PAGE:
insects as well as any flying ones that circumstances allow. At the Reptile
Park they are fed crickets, locusts, mealworms, moths [we have
found even large moths such as puriri moths can be consumed] and other
insects as available. They also fed comercial pet jellimeat and pureed
pears, the latter suggesting that they eat berries in the wild but as they
are poor climbers probably rely on fallen ones rather those still on
the bushes. A single litter, normally on alternate years, of up to eight
young is produced in March or April.
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New Zealand Geckos - geckonidae
Green Gecko Naultinus greyii
From Northland, diurnal, inhabits manuka or similar bushes where
it feeds on insects and berries. Some are plain green others are
patterned with grey or yellow blotches or stripes which are unique to
each lizard, a female can produce one patterned and one plain green
youngster in the same litter. They are unable to change their
colour or even adjust the tone of it. The inside of the mouth is blue
and the tongue red. A litter of twins are produced in March or April.
Auckland Green Gecko Naultinus elegans elegans
From upper half of the North Island excluding Northland, habits
similar to Northland Green. It is smaller in size than the Northland
species and the inside of its mouth and tongue a much deeper shade
of mauve. Occasionally the green is replaced by a sulphur-yellow colour
but the lizard may still be mottled with a lighter colour. This colour
varient does appear in some of the other species of green geckos. Normally
the young are produced in August but at the Reptile Park they sometimes
appear in the Autumn which is not unusual for others in captivity.
Forest Gecko Hoplodactylus granulatus
Occurs throughout New Zealand in bush and scrub, mainly nocturnal
although it will bask on sunny days. As with the green coloured
tree geckos, especially those with some patterning, that blend beautifully
amongst the leaves the forest gecko's pattern resembles tree
bark so well that the lizard can be almost invisible on the branches
and trunk and bask there in relative saftey during the day venturing
out into the foliage at night to forage. Although nocturnal the ones at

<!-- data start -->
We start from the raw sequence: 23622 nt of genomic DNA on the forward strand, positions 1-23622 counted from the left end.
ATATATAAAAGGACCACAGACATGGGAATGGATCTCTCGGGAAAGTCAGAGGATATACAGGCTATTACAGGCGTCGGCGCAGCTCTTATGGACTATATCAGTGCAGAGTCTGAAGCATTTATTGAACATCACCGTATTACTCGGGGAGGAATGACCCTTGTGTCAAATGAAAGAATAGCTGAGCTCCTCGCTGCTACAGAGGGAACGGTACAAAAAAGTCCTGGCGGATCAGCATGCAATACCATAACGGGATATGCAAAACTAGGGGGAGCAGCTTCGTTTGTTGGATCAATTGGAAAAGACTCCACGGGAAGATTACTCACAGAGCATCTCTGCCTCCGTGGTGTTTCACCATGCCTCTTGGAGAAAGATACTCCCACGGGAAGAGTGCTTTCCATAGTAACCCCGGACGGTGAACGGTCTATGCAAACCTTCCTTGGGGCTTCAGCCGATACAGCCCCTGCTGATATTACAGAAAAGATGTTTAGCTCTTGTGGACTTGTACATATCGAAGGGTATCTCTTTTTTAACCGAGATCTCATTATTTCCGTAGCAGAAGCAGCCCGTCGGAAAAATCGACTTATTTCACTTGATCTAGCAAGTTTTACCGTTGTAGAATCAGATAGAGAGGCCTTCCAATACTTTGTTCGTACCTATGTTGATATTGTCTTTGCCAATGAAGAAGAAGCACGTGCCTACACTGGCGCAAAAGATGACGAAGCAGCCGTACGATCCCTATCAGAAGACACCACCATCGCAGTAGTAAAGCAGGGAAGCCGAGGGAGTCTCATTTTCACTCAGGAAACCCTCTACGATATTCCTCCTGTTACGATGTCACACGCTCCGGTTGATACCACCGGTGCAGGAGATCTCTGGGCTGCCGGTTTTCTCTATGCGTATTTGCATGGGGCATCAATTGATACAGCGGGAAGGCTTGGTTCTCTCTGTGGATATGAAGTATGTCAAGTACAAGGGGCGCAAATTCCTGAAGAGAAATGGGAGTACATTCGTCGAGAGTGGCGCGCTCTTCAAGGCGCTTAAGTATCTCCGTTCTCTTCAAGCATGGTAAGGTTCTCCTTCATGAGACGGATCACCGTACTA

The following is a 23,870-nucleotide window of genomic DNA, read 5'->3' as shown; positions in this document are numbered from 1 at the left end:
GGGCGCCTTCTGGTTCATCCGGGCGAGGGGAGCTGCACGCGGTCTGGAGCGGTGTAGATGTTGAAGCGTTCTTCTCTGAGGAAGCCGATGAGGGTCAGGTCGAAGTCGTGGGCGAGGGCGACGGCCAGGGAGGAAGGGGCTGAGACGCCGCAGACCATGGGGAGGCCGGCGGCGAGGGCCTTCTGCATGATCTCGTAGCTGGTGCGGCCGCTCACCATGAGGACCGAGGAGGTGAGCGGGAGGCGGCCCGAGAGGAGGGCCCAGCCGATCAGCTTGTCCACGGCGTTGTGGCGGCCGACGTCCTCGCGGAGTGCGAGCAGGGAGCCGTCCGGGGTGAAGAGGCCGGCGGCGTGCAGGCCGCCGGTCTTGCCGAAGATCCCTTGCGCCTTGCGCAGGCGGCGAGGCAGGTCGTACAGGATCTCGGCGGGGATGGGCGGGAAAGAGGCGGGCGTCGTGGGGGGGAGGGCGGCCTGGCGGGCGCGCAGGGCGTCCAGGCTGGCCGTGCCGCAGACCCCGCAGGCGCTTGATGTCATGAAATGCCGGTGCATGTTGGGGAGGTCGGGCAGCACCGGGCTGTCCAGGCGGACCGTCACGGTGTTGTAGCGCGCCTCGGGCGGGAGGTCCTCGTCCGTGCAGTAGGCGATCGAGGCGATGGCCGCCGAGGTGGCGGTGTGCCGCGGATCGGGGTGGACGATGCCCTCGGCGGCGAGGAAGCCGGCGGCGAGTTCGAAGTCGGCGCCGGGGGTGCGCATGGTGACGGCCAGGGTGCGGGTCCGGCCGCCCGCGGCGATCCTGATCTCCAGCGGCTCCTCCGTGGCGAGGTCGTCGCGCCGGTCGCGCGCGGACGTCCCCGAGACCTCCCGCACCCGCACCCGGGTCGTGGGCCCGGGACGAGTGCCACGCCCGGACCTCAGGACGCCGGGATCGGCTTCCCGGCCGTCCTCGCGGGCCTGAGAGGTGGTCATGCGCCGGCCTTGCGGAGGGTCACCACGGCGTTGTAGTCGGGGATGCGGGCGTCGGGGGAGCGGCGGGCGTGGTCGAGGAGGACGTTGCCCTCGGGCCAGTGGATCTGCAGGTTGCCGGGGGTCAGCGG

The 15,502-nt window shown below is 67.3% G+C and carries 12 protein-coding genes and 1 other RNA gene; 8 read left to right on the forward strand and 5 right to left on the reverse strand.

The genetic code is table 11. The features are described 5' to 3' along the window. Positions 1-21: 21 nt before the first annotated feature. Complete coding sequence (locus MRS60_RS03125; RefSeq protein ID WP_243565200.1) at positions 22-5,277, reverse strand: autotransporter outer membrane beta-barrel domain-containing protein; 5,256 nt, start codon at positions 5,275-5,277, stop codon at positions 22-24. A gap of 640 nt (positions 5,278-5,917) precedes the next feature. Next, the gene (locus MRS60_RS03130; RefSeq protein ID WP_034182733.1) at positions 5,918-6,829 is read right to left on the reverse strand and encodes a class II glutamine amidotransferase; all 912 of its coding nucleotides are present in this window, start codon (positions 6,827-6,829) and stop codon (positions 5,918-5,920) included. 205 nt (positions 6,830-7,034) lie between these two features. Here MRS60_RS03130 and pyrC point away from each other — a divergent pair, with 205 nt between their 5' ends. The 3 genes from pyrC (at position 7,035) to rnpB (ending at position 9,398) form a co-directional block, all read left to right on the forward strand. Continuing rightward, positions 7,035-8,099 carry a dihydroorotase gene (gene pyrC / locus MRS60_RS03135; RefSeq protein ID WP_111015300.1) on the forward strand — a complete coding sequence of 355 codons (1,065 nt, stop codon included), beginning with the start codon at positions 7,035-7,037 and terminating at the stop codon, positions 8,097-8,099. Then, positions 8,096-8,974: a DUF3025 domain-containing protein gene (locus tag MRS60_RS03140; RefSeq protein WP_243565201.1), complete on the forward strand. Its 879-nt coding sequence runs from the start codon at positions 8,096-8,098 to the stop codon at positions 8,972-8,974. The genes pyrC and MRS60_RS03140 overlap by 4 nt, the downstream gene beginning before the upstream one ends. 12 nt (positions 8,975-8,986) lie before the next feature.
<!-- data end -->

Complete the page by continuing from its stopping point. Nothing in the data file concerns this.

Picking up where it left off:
the Reptile Park are quite active during the day feed on flies moths etc
plus fruit and honey in place of the berries e.g. coprosma they eat naturally.
Nelson Green Gecko Heteropholis
known as the star gecko this gecko is restricted to the
Nelson province but can
show different patterning depending on the area they are from.
The one on the left is from the Nelson Lakes district and the one
on the right from The Maitai Valley.
Goldstripe Gecko Hoplodactylus chrysosireticus
From coastal Taranaki living under rocks or logs or the
base of flax type bushes, seeming to prefer long leaved varieties
rather than those with conventional leaves. It is mainly nocturnal
though it will bask amongst the leaves of low bushes. Its food consists
or insects such as flies, moths, earwigs etc that it would encounter
in its habitat. It is unusual in that unlike most of our other natives
will frequent gardens and farms utilising old timber and other building
materials for shelter. The young are produced usually February or March.
Duvaucel's Gecko Hoplodactylus duvauceli
The largest New Zealand gecko, no longer occurs on
the mainland but found on offshore islands from Cook Strait northwards
where it lives in rocky or forested areas, active at night but will
bask in the sun. Feeds on all manner of nocturnal insects
that it would encounter naturally and at the Reptile Park any of the
insects that we breed for food are readily accepted as are offerings
of honey, pears or banana. In the wild they have recorded taking berries
and nectar from flax and other similar flowers even climbing to the top
of pohutukawa trees when in flower. Rather large babies normally twins
are produced in the Autumn.